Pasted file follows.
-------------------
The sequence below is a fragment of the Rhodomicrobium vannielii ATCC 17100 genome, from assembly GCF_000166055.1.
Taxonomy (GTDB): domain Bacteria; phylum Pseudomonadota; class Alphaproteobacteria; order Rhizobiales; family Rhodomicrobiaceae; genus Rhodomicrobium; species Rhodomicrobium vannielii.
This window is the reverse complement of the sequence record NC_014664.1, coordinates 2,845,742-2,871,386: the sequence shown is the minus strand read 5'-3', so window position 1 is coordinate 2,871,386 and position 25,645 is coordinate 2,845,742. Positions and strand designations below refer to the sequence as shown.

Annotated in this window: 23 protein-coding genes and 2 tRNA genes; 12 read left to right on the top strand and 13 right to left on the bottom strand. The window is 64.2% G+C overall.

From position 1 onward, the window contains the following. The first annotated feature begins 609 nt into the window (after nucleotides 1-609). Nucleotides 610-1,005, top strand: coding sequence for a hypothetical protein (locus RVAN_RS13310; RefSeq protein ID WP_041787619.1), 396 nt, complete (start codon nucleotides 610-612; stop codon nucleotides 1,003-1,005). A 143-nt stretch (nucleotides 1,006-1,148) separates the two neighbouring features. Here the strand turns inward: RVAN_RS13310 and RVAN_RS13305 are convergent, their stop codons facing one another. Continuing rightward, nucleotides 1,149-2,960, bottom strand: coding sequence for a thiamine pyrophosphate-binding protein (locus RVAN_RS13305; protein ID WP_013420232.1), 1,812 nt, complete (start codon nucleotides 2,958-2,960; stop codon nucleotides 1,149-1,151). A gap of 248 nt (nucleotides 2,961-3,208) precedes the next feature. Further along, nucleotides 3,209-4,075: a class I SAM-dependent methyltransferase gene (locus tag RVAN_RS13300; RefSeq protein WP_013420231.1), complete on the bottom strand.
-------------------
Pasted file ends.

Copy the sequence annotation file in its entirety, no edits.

The sequence below is a fragment of the Rhodomicrobium vannielii ATCC 17100 genome, from assembly GCF_000166055.1.
Taxonomy (GTDB): domain Bacteria; phylum Pseudomonadota; class Alphaproteobacteria; order Rhizobiales; family Rhodomicrobiaceae; genus Rhodomicrobium; species Rhodomicrobium vannielii.
This window is the reverse complement of the sequence record NC_014664.1, coordinates 2,845,742-2,871,386: the sequence shown is the minus strand read 5'-3', so window position 1 is coordinate 2,871,386 and position 25,645 is coordinate 2,845,742. Positions and strand designations below refer to the sequence as shown.

Annotated in this window: 23 protein-coding genes and 2 tRNA genes; 12 read left to right on the top strand and 13 right to left on the bottom strand. The window is 64.2% G+C overall.

From position 1 onward, the window contains the following. The first annotated feature begins 609 nt into the window (after nucleotides 1-609). Nucleotides 610-1,005, top strand: coding sequence for a hypothetical protein (locus RVAN_RS13310; RefSeq protein ID WP_041787619.1), 396 nt, complete (start codon nucleotides 610-612; stop codon nucleotides 1,003-1,005). A 143-nt stretch (nucleotides 1,006-1,148) separates the two neighbouring features. Here the strand turns inward: RVAN_RS13310 and RVAN_RS13305 are convergent, their stop codons facing one another. Continuing rightward, nucleotides 1,149-2,960, bottom strand: coding sequence for a thiamine pyrophosphate-binding protein (locus RVAN_RS13305; protein ID WP_013420232.1), 1,812 nt, complete (start codon nucleotides 2,958-2,960; stop codon nucleotides 1,149-1,151). A gap of 248 nt (nucleotides 2,961-3,208) precedes the next feature. Further along, nucleotides 3,209-4,075: a class I SAM-dependent methyltransferase gene (locus tag RVAN_RS13300; RefSeq protein WP_013420231.1), complete on the bottom strand.